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Soccer returns to Mosul after three-year ban

Mustafa Saadoun writes for Al-Monitor:

Three years after the world’s most popular sport was banned in Mosul by the Islamic State (IS), soccer has returned to the city the terrorist group had claimed as its capital.

A soccer game between Mosul FC and the Ninevah police soccer team was held Aug. 29 in the liberated city of Mosul, on a field damaged by shelling and surrounded by dilapidated buildings, bleachers in disrepair and a few fans.

Nashwan al-Hamdani, a resident of Mosul, told Al-Monitor, “Seeing this feels strange. We have not had a soccer game here in three years.”

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Turkey says air force kills 13 in north Iraq air strike

Reuters reports:

Turkish jets struck a target in northern Iraq on Wednesday, killing 13 suspected Kurdish PKK fighters, the armed forces said in a statement.

“In an air strike in northern Iraq, 13 armed members of a separatist terrorist organization preparing for an attack were neutralized,” the statement said, using a term which Turkey uses to describe Kurdistan Workers Party (PKK) militants.

The PKK has been waging an insurgency in Turkey’s mainly Kurdish southeast since the 1980s, but also has bases across the border in northern Iraq which Turkey regularly targets.

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Islamic State Fighters Attack Iraqi Forces in Ramadi

Ghassan Adnan and Isabel Coles write for The Wall Street Journal:

Islamic State militants attacked the western Iraqi city of Ramadi on three fronts Wednesday, clashing with security forces even as Iraq’s army routs the terror group from its few remaining strongholds in the country.

The attack comes as Iraqi forces wage dual offensives to recapture western Anbar province, of which Ramadi is the capital, and the Hawija pocket in the country’s north—the last two major areas held by Islamic State, which seized around one-third of the country in a 2014 blitz.

Security officials in Ramadi said the insurgents had tricked Iraqi forces by pretending to be tribal fighters, enabling them to infiltrate parts of the city, some 55 miles west of Baghdad.

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The Economic Case Against an Independent Kurdistan

Alex Dziadosz writes for The Atlantic:

On a highway outside Erbil, the capital of Iraqi Kurdistan, the Alwa wholesale vegetable and fruit market was plastered with banners urging Kurds to vote “yes” in yesterday’s independence referendum. Just below them, the origin of trucks pulling in with sacks of tomatoes, apples, and peppers, hinted at how big a gamble the vote may prove to be: Many were stamped with addresses in Turkey, which has condemned the referendum. Others came from Iran, which is just as strongly opposed. When I asked a young trader what would happen if these countries shut their borders to pressure Kurdistan’s regional government—as they have threatened to dohe shook his head. “The market would die,” he said.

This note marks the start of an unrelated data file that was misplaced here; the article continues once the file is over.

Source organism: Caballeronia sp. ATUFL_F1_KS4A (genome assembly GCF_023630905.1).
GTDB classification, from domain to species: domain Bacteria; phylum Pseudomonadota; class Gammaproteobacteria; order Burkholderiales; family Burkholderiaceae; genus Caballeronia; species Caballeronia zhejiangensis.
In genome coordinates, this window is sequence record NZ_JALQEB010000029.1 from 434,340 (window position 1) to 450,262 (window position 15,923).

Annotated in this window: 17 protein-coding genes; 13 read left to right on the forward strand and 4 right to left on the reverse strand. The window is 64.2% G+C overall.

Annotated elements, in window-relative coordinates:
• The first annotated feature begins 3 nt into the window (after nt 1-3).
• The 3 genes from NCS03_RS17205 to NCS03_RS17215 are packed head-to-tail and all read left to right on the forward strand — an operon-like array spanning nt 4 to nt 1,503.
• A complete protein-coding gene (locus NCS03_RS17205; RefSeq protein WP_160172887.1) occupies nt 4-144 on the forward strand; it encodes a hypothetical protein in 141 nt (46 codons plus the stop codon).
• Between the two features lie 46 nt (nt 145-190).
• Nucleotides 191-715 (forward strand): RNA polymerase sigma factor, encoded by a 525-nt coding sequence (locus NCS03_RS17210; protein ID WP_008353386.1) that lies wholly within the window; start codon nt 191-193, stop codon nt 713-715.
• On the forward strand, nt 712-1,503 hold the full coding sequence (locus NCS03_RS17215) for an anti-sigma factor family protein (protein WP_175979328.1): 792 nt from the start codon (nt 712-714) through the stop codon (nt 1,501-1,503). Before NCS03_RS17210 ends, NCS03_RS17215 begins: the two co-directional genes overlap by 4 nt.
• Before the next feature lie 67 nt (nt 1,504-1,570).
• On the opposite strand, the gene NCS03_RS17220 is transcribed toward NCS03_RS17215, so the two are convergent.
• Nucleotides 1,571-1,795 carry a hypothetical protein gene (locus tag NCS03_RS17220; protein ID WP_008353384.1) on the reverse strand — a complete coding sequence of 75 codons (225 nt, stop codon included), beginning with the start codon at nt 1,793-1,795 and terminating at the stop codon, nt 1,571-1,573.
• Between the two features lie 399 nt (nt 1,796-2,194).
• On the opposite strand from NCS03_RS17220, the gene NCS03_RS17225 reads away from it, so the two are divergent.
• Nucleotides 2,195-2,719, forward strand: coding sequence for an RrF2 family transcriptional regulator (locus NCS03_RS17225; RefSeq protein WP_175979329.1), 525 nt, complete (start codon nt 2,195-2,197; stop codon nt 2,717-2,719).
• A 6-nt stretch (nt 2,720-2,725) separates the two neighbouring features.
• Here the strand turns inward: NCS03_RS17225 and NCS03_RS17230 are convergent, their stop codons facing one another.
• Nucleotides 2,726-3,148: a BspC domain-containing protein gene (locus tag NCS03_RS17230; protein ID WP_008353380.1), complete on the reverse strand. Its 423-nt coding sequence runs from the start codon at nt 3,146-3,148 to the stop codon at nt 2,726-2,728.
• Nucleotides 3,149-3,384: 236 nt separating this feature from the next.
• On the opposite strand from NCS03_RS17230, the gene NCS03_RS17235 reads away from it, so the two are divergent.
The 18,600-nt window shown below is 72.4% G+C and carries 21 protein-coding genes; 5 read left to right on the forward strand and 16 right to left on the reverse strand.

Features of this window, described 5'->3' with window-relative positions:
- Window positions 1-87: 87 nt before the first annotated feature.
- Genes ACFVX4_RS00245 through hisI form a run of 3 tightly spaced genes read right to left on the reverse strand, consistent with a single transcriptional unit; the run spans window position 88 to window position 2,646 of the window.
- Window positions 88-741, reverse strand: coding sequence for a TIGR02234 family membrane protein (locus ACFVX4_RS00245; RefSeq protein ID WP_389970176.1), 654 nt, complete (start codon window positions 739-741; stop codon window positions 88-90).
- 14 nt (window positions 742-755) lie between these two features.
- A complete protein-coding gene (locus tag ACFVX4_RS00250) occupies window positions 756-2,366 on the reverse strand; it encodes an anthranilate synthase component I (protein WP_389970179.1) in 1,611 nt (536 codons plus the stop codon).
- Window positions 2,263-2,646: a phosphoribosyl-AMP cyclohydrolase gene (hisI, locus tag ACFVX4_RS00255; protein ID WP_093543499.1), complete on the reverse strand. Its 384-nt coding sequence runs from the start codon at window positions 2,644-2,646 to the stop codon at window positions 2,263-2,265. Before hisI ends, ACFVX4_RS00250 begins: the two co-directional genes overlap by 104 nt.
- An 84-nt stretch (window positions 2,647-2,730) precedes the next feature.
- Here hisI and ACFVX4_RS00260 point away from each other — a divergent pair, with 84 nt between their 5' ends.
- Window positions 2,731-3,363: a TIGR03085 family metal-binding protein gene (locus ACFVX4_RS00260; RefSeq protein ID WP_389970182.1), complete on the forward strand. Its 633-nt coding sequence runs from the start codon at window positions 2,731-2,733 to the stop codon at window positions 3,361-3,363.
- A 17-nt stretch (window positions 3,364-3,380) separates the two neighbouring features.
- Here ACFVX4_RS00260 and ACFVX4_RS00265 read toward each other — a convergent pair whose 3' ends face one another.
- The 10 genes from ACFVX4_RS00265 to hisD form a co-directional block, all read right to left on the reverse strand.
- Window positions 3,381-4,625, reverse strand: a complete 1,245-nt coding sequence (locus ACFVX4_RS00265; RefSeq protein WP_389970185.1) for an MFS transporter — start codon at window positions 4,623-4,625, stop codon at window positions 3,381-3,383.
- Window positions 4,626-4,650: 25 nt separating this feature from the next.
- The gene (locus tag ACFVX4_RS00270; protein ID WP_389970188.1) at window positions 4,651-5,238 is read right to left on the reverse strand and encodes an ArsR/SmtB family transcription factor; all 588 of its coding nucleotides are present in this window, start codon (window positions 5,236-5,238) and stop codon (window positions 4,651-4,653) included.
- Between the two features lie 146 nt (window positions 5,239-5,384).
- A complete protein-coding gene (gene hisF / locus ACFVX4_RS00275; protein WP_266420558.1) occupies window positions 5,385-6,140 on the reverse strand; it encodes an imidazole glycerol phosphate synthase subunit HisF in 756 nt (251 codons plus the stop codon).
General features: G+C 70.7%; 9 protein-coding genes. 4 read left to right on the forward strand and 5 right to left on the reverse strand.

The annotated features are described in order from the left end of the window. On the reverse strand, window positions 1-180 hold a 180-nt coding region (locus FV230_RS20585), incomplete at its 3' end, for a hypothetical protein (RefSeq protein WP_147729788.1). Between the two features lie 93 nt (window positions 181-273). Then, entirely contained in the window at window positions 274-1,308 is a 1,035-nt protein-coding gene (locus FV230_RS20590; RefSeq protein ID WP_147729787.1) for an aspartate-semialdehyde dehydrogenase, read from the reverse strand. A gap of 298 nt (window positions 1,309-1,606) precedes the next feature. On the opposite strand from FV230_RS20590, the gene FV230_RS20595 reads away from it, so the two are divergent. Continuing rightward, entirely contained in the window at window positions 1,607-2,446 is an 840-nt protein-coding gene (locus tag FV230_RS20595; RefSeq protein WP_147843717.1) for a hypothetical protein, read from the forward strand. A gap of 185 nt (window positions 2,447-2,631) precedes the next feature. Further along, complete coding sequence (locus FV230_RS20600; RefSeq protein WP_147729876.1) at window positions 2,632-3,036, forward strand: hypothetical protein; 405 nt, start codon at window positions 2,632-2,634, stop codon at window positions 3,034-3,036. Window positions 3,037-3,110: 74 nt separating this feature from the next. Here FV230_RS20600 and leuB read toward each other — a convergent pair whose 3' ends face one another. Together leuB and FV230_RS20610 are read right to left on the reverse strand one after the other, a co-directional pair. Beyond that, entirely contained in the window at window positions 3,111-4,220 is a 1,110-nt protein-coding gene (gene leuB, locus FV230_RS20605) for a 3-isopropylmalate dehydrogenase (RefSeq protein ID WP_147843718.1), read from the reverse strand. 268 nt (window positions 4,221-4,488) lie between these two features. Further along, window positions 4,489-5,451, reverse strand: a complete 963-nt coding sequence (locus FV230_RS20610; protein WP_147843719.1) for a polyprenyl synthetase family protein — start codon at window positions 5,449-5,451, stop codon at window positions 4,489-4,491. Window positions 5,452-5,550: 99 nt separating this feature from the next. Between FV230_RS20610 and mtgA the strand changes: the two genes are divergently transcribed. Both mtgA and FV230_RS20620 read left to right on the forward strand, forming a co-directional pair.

Independence is a lifelong dream for many Iraqi Kurds, who suffered horribly under Saddam Hussein, and so Monday’s referendum was met with understandable jubilation in Erbil, a stronghold of President Masoud Barzani’s ruling Kurdistan Democratic Party (KDP), the force behind the vote. Initial results suggested turnout was high, with over 90 percent voting for secession. Rhetoric has escalated sharply since then, with Baghdad urging neighboring countries to shut down flights into the region—so far, only Iran complied—while demanding that the regional government hand over control of its airports and border crossings by Friday or face a blockade. Turkey, which fears stirring separatism among its own Kurdish population, has threatened similar action. Turkish President Recep Tayyip Erdogan called the vote “treachery” and suggested the region would "not find food or clothing" if its sanctions were implemented.

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Iran’s leaders opposed Kurdish independence vote in Iraq. Iran’s Kurds celebrated on the streets.

Erin Cunningham writes for The Washington Post:

Nearly every Middle East government was opposed to Monday's vote for independence in the Kurdish region of Iraq. But not so just across the border in the cities and towns of western Iran.

There, thousands of Iranian Kurds, jubilant for their Iraqi kin, staged demonstrations in support of the vote. (Iran is home to roughly 8 million Kurds. The rest of the region's Kurdish population is spread across Iraq, Syria and Turkey.)